Risk-Adjusted Performance Comparison
When it comes to comparing the risk-adjusted performance of VEA vs IEFA, there are a few metrics you should consider. One of the most popular metrics is the Sharpe ratio, which measures the excess return earned per unit of risk taken. According to PortfoliosLab, VEA has a higher Sharpe ratio than IEFA, indicating that it has provided better risk-adjusted returns.
Another important metric to consider is alpha, which measures the excess returns earned by a fund compared to its benchmark. According to ETF Database, VEA has a higher alpha than IEFA, indicating that it has outperformed its benchmark by a greater amount.
Volatility and Drawdown Analysis
Volatility and drawdown are two important measures of risk that investors should consider when comparing VEA vs IEFA. Volatility refers to the degree of variation of a fund’s returns over time, while drawdown refers to the peak-to-trough decline in the value of a fund during a specific period.
According to ETF.com, VEA has a slightly higher daily standard deviation than IEFA, indicating that it is slightly more volatile. However, VEA has a lower maximum drawdown than IEFA, indicating that it has experienced smaller losses during market downturns.
Overall, when it comes to risk and volatility, VEA appears to have provided better risk-adjusted returns and experienced smaller losses during market downturns compared to IEFA. However, investors should carefully consider their own risk tolerance and investment objectives before making any investment decisions.
Fundamentals of Investment Decisions
When making investment decisions, it is crucial to have a clear understanding of the fundamentals of investing. This includes understanding the risks and potential returns associated with different investment options, as well as the role that fees and expenses play in determining the overall performance of an investment.
One important factor to consider when making investment decisions is the level of liability associated with a particular investment. This refers to the degree to which an investor may be held responsible for any losses that occur as a result of their investment decisions. It is important to carefully consider the level of risk associated with any investment before making a decision, and to ensure that you have a clear understanding of the potential consequences of your investment choices.
Another key consideration when making investment decisions is the quality and reliability of the information that you have access to. This includes information about the performance and characteristics of different investments, as well as information about the fees and expenses associated with different investment options. It is important to seek out high-quality, reliable sources of information when making investment decisions, in order to ensure that you are making well-informed choices.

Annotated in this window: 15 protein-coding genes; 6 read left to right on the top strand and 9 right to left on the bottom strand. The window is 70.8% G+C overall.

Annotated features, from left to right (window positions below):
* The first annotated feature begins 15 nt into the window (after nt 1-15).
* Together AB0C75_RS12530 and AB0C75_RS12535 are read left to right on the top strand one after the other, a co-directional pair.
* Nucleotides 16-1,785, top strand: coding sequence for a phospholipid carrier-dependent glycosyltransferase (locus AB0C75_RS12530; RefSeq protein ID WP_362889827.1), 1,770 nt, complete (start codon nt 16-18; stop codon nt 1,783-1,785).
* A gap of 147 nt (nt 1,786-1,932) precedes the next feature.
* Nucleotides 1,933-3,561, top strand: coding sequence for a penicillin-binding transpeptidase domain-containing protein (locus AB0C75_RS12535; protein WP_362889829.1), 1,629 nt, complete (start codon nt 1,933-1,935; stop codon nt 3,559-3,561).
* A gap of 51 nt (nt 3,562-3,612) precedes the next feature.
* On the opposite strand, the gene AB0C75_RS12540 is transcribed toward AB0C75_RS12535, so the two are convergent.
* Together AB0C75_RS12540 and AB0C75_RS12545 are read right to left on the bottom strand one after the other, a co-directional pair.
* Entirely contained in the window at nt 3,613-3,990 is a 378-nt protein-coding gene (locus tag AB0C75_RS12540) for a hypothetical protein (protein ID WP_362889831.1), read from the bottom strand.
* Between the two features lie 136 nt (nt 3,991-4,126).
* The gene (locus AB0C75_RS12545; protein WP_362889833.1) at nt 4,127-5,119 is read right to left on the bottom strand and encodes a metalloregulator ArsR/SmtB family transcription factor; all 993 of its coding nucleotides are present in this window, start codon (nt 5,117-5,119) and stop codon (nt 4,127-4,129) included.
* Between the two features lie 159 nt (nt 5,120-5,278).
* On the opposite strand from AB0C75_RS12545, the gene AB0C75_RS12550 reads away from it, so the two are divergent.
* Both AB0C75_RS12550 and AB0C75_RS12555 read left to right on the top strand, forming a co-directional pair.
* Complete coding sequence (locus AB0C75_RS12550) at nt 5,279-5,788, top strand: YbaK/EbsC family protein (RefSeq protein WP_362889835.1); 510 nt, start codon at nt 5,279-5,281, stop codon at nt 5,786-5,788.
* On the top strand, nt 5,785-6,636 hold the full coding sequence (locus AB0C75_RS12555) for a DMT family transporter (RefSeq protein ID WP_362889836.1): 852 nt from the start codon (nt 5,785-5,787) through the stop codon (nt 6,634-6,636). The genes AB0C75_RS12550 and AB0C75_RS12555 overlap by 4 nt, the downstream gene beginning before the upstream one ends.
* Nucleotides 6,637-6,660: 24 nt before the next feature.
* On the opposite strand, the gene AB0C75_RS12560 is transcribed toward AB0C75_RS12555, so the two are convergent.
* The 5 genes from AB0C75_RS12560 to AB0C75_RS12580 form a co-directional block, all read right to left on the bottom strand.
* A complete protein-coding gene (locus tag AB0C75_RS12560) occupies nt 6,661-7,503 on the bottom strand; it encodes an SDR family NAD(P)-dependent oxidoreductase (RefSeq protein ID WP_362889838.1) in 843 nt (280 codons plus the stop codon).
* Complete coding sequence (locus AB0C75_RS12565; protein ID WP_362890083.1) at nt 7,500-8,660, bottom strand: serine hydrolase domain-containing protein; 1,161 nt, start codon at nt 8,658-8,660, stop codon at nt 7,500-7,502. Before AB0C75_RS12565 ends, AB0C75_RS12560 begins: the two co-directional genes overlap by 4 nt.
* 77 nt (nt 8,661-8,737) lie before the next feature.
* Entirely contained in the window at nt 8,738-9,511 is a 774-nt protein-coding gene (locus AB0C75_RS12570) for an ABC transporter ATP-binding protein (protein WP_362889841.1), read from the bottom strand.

When considering different investment options, it is also important to evaluate the services and support that are available from different investment providers. This may include access to investment advisors or other financial professionals, as well as online tools and resources that can help you make informed decisions. It is important to carefully evaluate the level of support and services that are available from different investment providers, in order to ensure that you are able to make the best possible investment decisions for your needs.
Ultimately, when making investment decisions, it is important to carefully evaluate all of the available information and to take a balanced and informed approach. By considering the risks and potential returns associated with different investment options, as well as the fees and expenses involved, and by seeking out high-quality information and support, you can make well-informed decisions that are tailored to your specific investment goals and needs.
Issuer Information and Fund Governance
When it comes to issuer information and fund governance, there are some differences between VEA and IEFA that you should be aware of.
VEA is issued by Vanguard, while IEFA is issued by iShares. Vanguard is a well-known investment management company that has been around since 1975. It is known for its low-cost index funds and ETFs. iShares is a subsidiary of BlackRock, which is the world’s largest asset manager.
Both VEA and IEFA are passively managed ETFs that track the performance of their respective indices. VEA tracks the FTSE Developed All Cap ex US Index, while IEFA tracks the MSCI EAFE Investable Market Index.
VEA is also available as a mutual fund, the Vanguard FTSE Developed Markets Index Fund ETF. This fund has a slightly lower expense ratio than VEA.
When it comes to expenses, VEA has a slightly lower expense ratio than IEFA. VEA’s expense ratio is 0.05%, while IEFA’s expense ratio is 0.07%.
In terms of fund size, VEA has a larger AUM (assets under management) than IEFA. As of November 2023, VEA has an AUM of $1.1 trillion, while IEFA has an AUM of $680 billion.
Overall, both VEA and IEFA are reputable ETFs that are issued by well-known investment management companies. It’s important to consider the expense ratio, fund size, and other factors before deciding which ETF to invest in.